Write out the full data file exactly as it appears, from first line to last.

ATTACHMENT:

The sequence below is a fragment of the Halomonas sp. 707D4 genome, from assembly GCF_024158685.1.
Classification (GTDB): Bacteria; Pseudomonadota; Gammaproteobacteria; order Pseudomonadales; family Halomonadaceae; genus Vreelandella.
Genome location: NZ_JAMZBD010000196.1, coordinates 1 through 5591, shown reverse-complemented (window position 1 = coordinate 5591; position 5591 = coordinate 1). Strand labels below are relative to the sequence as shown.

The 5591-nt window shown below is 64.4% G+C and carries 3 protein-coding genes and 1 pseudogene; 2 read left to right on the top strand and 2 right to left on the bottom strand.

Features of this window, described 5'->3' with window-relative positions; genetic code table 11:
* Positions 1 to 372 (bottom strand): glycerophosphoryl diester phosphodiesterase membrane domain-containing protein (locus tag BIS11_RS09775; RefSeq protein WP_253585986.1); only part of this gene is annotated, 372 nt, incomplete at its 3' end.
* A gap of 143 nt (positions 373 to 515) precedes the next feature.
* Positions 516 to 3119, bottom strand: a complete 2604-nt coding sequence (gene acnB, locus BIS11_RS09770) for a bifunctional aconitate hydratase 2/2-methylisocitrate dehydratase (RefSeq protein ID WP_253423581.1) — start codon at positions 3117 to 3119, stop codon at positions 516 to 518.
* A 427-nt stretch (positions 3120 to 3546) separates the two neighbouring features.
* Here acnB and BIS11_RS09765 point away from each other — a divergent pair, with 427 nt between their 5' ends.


The sequence below is a fragment of the Halomonas sp. 707D4 genome, from assembly GCF_024158685.1.
Classification (GTDB): Bacteria; Pseudomonadota; Gammaproteobacteria; order Pseudomonadales; family Halomonadaceae; genus Vreelandella.
Genome location: NZ_JAMZBD010000196.1, coordinates 1 through 5591, shown reverse-complemented (window position 1 = coordinate 5591; position 5591 = coordinate 1). Strand labels below are relative to the sequence as shown.

The 5591-nt window shown below is 64.4% G+C and carries 3 protein-coding genes and 1 pseudogene; 2 read left to right on the top strand and 2 right to left on the bottom strand.

Features of this window, described 5'->3' with window-relative positions; genetic code table 11:
* Positions 1 to 372 (bottom strand): glycerophosphoryl diester phosphodiesterase membrane domain-containing protein (locus tag BIS11_RS09775; RefSeq protein WP_253585986.1); only part of this gene is annotated, 372 nt, incomplete at its 3' end.
* A gap of 143 nt (positions 373 to 515) precedes the next feature.
* Positions 516 to 3119, bottom strand: a complete 2604-nt coding sequence (gene acnB, locus BIS11_RS09770) for a bifunctional aconitate hydratase 2/2-methylisocitrate dehydratase (RefSeq protein ID WP_253423581.1) — start codon at positions 3117 to 3119, stop codon at positions 516 to 518.
* A 427-nt stretch (positions 3120 to 3546) separates the two neighbouring features.
* Here acnB and BIS11_RS09765 point away from each other — a divergent pair, with 427 nt between their 5' ends.